When humans go beyond the original purpose of religious laws and structures, lip service can replace a commitment of the heart.
Our firm, faith-filled "Amen" as we receive the Body and Blood of Christ is a response to the Lord who is present in this great sign of our salvation.
Recalling what happens when we share a special meal together in various settings outside of Mass can help us understand the Eucharist.
We believe that in the Eucharist we celebrate each Sunday is the crucified and risen Jesus Christ, drawing us to himself.
As we gather each week for Mass our faith tells us that this is the place where we are to be fed and healed and forgiven.
Beginning today, for five weeks our Gospel readings come from chapter six of the Gospel of John, where Jesus is portrayed as the "Bread of Life."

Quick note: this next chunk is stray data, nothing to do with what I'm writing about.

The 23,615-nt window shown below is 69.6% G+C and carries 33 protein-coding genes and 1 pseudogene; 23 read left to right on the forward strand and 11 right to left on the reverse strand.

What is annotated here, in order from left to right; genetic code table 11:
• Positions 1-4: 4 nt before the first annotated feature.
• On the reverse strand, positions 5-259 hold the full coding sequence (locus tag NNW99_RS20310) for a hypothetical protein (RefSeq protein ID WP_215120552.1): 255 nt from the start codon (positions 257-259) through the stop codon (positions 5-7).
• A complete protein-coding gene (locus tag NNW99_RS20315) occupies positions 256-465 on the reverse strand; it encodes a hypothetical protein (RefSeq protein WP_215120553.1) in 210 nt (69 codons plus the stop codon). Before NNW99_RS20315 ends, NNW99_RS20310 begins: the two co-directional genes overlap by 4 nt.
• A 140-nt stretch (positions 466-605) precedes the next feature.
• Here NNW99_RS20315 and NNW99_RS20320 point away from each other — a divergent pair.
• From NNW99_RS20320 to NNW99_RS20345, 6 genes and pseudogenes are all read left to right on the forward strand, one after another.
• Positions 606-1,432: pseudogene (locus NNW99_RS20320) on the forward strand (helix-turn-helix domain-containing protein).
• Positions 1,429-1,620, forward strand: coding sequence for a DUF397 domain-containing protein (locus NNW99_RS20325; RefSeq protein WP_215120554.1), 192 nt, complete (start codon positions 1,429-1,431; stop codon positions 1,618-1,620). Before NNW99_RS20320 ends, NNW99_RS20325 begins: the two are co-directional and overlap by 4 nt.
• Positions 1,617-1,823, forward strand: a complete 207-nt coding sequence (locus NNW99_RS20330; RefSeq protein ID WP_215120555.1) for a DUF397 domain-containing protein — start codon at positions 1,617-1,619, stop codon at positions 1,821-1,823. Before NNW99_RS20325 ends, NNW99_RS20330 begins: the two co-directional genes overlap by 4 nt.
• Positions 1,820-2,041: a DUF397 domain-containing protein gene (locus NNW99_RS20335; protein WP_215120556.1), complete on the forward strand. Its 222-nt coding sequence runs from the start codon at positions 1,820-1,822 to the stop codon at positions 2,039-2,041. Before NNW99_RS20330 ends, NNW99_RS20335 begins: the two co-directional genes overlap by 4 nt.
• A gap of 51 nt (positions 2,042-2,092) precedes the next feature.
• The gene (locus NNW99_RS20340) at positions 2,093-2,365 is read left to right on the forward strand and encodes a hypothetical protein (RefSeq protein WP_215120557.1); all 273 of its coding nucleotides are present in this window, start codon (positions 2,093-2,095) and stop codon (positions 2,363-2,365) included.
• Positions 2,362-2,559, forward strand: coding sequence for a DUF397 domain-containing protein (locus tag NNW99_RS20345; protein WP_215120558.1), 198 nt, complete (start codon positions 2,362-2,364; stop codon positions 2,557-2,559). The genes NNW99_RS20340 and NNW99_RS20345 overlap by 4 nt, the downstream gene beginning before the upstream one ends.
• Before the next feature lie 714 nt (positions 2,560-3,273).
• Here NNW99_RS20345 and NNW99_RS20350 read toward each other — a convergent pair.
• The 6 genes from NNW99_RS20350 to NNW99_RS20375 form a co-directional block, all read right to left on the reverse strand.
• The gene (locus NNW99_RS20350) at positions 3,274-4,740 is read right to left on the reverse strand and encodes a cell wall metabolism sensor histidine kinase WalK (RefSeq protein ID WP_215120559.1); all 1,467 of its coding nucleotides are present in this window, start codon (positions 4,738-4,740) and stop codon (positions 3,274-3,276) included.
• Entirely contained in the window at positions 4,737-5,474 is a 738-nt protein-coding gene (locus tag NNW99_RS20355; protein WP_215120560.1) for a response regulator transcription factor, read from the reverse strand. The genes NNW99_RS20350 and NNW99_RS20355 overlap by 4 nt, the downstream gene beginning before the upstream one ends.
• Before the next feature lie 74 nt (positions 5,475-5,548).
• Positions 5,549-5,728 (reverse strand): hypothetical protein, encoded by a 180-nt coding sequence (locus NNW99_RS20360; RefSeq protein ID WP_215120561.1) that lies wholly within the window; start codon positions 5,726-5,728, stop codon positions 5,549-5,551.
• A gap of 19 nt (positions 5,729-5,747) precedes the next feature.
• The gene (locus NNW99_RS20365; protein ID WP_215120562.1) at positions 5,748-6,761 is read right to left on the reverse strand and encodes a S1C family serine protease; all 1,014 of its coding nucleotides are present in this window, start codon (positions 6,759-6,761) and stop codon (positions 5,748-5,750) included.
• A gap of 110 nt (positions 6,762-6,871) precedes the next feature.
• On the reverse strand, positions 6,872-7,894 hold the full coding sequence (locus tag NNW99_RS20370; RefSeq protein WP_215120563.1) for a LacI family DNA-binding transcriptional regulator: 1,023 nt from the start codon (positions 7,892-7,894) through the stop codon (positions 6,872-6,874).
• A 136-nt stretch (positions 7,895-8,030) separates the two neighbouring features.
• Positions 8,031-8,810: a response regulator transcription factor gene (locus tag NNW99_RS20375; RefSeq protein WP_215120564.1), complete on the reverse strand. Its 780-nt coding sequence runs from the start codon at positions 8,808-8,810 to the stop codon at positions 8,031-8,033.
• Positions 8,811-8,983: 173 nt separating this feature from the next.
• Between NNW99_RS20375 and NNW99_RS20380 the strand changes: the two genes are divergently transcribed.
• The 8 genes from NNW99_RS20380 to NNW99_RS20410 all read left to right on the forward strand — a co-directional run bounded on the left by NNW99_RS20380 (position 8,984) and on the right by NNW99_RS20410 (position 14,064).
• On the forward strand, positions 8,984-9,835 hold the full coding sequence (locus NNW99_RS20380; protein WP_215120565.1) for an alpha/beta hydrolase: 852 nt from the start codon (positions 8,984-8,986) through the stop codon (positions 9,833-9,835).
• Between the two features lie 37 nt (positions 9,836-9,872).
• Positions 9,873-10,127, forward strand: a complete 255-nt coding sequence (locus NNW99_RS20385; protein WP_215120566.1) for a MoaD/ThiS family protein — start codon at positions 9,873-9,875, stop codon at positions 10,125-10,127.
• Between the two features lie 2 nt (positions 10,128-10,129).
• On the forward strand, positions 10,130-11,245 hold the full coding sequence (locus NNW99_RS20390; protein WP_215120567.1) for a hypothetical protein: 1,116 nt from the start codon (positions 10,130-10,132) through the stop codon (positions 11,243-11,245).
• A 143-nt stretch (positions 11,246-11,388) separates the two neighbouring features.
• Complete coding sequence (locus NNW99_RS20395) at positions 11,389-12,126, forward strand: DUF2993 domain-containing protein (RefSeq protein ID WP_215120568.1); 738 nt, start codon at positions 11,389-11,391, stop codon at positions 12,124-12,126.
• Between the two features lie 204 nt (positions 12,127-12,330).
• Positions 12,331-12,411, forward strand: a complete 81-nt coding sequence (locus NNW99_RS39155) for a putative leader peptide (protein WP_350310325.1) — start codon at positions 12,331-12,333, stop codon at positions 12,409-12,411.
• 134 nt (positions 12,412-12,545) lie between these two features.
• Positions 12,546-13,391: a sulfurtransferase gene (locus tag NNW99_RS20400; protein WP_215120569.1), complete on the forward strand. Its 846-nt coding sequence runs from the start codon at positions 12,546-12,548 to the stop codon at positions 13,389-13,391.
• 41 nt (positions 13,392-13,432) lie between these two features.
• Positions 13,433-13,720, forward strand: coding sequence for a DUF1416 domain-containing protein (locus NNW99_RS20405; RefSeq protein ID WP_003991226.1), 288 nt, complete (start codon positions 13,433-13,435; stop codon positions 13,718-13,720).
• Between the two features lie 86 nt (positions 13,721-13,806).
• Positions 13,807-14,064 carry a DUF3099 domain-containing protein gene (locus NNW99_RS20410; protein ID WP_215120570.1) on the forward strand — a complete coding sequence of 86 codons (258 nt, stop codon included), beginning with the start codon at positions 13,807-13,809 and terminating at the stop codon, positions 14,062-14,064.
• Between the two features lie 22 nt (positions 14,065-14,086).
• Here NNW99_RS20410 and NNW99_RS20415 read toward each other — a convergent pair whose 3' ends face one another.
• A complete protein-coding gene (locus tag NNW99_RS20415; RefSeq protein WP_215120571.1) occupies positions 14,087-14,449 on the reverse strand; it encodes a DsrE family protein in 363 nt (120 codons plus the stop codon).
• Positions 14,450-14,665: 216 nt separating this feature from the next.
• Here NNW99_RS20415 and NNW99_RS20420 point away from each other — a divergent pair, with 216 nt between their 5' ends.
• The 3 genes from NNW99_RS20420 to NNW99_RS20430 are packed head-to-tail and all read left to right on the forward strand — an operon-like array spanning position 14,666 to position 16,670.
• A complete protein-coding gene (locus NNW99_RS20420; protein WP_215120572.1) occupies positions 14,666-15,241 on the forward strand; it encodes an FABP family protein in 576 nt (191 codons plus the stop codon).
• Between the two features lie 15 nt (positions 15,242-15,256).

Beginning next Sunday the "Gospel of John" will help us better understand how Jesus is both our shepherd-guide and our source of nourishment.
Christians today are commissioned to take a message to the world. Saint Paul says that God's choice of each of us comes with the power of the Spirit.
Saint Paul learned from personal experience how to accept his weakness--his "thorn in the flesh"--and allow it to be a moment where the power of God would take over.
In today's two stories from the Gospel of Mark Christ confronts the obstacles of sin, disease, and death with his healing power.